Is Radio 3 controller Alan Davey trolling his own listeners?
Music Week poses the question because of the bizarre timing of the cuts to the network's specialist music programming, including Late Junction and Jazz Now.
Weeks after appearing in the pages of Music Week to say how “proud” he was of Late Junction ahead of it's inaugural festival at the Earth venue, Davey is now presiding over cuts to the station's “flagship adventurous music show”. It will now appear on just one evening a week – Friday, 11pm-1am – instead of three.
After a hard day’s work, what you really want to send you off to sleep is a plastics-themed mixtape from Matmos, a blast of bagpipe jazz and music assembled from radio signals from Neptune. Instead, we’ll get a new classical music programme “designed for late-night listening”.
In the blog that he wrote to apparently downplay the bad news, Davey says it’s part of an effort to “enhance the distinctive nature of the network”. Yet both Classic FM and the newly-launched Scala have late-night classical shows to wind down with at the end of the day. What they’re not doing is playing free jazz and math-rock in the early hours.
There has been a swift response from hundreds of artists and organisations – including Jarvis Cocker, Brian Eno and The Ivors Academy – about the impact of the schedule changes on experimental music. Hundreds of listeners have responded, largely negatively, to the Davey blog.
In its 20th anniversary year, the much-loved Late Junction has received the bulk of the attention in the media coverage, although you also have to feel for the burgeoning contemporary jazz scene as it faces the loss of a key platform in Jazz Now.
Davey has failed to make any media appearances to defend the move, even on BBC networks. Instead, a Radio 3 spokesperson underlined the need to find savings as part of the overall £800 million in cuts the BBC has to make by 2021/22.
“Late Junction will remain a regular and important feature on Friday nights from the autumn,” said the spokesperson. “All our musical genres are important to us – none of the decisions have been taken lightly, that’s why, while Radio 3 has to play its part in making significant savings in all areas, we have sought to protect the full range of music genres.”
All our musical genres are important to us – none of the decisions have been taken lightly
Radio 3 spokesperson
The reference to budgets is perhaps unfortunate in the wake of the BBC Sounds rollout. After hiring out the Tate Modern for a lavish launch, the heavily promoted audio and podcast platform has presumably not come cheap. Bob Shennan recently told Radio 4’s Media Show it had cost a “few million”.
Of course, we've been here before almost a decade ago with the proposed closure of BBC Radio 6 Music. Another case of BBC salami slicing, that decision was ultimately reversed. 6 Music went on to become the nation's biggest digital station – a reminder of the risks of short-term thinking by BBC managers, who don't always have a history of actually making radio programmes.
At the time the axe was hovering over 6 Music, I remember asking pluggers to name a band the station had broken. None could – but that wasn't the point. They all valued 6 Music as a bulwark against the commercial and the mainstream. Over the longer term, it could nurture artists and scenes (Steve Lamacq has been all over Idles, whose album went Top 5 and secured the indie punk band a BRIT nomination). Guitar bands have arguably suffered from a lack of on-air champions in recent years. On Radio 1, Jack Saunders’ show was launched when station bosses realised they had neglected indie rock.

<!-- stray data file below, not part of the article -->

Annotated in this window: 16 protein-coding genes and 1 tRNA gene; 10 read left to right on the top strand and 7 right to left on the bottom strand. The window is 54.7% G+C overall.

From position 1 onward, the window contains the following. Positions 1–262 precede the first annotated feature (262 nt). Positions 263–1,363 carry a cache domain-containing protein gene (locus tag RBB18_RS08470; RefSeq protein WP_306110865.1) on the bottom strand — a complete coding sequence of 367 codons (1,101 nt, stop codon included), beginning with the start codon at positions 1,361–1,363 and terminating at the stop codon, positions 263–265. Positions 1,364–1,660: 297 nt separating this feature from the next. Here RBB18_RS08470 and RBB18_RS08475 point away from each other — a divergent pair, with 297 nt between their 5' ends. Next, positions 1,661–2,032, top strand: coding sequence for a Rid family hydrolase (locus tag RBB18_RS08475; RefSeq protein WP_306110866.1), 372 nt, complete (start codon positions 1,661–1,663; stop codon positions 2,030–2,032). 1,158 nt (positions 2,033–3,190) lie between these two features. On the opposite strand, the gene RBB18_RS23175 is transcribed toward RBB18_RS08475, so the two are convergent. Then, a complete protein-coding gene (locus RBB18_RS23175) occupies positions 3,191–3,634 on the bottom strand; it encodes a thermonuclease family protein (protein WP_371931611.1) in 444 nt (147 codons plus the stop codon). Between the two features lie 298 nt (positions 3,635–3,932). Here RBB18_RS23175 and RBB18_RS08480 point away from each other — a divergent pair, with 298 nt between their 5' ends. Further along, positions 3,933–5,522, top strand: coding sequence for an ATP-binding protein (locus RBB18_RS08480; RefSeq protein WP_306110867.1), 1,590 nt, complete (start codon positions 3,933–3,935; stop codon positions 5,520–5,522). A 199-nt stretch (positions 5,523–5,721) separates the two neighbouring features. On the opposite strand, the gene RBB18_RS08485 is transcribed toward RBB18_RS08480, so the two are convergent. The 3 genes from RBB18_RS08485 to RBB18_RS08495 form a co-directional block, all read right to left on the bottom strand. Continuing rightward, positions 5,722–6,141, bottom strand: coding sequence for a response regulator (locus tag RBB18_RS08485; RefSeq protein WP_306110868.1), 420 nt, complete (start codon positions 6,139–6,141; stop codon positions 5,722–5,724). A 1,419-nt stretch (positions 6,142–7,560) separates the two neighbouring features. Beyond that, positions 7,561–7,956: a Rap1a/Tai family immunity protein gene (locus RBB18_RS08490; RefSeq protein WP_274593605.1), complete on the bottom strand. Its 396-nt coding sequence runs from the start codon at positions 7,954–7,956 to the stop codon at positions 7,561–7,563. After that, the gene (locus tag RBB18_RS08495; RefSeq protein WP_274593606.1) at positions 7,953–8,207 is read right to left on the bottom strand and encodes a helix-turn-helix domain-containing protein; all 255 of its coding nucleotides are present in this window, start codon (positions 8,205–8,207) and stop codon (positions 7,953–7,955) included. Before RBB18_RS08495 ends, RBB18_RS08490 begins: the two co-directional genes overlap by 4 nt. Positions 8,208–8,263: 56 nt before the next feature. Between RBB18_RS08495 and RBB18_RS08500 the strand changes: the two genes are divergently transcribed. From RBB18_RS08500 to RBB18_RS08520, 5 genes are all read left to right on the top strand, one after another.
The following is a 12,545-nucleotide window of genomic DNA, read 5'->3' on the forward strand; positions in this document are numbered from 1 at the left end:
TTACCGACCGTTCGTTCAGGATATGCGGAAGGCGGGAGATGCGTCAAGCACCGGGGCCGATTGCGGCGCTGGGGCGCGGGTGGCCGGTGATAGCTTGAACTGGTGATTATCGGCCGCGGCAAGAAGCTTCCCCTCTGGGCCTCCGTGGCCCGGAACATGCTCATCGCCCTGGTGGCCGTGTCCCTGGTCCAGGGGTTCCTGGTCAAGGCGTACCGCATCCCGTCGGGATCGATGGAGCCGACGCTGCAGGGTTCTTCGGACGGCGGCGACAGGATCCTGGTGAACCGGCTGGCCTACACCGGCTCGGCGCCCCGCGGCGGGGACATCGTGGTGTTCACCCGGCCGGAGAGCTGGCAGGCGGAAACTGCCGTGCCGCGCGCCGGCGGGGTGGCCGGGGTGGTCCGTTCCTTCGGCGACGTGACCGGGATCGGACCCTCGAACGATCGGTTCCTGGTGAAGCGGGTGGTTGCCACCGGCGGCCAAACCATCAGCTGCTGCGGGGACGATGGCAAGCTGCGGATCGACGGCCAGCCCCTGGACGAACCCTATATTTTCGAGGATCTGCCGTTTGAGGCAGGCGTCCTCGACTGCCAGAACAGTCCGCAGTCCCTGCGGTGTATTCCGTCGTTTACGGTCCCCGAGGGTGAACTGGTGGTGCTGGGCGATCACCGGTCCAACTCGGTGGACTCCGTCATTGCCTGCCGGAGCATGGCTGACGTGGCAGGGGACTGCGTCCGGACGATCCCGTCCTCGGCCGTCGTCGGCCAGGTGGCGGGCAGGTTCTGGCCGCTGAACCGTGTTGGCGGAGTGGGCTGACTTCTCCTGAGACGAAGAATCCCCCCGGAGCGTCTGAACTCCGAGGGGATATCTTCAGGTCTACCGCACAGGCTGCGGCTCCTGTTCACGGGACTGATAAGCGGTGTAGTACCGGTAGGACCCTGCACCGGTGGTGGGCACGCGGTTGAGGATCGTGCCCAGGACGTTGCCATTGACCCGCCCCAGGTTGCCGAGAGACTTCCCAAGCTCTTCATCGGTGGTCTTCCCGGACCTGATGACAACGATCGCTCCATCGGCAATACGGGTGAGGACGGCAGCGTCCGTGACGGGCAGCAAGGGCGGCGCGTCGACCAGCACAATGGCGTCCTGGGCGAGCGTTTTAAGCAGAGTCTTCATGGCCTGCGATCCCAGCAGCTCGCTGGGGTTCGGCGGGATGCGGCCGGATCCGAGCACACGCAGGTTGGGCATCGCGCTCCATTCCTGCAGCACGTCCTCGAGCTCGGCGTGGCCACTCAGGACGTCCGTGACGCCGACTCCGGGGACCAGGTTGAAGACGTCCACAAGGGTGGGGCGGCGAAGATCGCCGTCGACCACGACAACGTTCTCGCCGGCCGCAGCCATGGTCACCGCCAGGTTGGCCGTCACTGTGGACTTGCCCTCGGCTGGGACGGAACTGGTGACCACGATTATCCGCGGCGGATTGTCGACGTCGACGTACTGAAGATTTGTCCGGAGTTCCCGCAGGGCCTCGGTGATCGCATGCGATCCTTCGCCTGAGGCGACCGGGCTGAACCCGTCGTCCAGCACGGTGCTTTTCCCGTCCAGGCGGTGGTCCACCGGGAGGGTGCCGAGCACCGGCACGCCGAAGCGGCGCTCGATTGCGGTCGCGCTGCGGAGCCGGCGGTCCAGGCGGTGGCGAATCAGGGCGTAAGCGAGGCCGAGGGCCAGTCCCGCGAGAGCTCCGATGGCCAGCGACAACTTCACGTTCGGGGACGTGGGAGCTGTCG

Late Junction has supported artists ranging from Kate Tempest and Floating Points to Richard Dawson and Gazelle Twin. Thom Yorke, Shirley Collins, Laurie Anderson and the late Robert Wyatt have appeared on the show, while Stewart Lee’s Christmas week specials were among the festive highlights on the BBC.
Of course, there are online stations such as NTS playing glitchy electronic music for night owls. But it always felt significant and inclusive that someone like Aphex Twin was being aired by urbane presenters on Radio 3’s FM signal. It wasn’t that long ago that Late Junction had its own compilation series. Shouldn’t the upcoming 20th anniversary and standalone festival have been a moment to ramp up the show’s brand identity?
Ultimately, shows like Late Junction and stations such as 6 Music are healthy for the overall music ecosystem. Instead of allowing leftfield and avant-garde music to wither and become even more niche, that exposure enables it to bloom. Alternative culture can be contagious and influential, such as the late Scott Walker, who was celebrated with his own BBC Prom featuring musical admirers in 2017.
Even major labels understand that they need to keep relatively low-selling career artists such as PJ Harvey, Jenny Lewis and Conor Oberst on their rosters. As well as having impressive catalogues, those kind of acts bring a cachet to a record company that you don’t get necessarily get from the latest bangers by Jax Jones and Jonas Blue. Truly iconic labels have tended to take risks.
In 2019, there are several supposed heirs to John Peel in radio land. But Radio 3’s late-night oddity has come closest to the spirit of Peel in its eclectic music selections and experimental agenda. The music industry would miss the weirdness of Late Junction, if it were allowed to fade away into the night.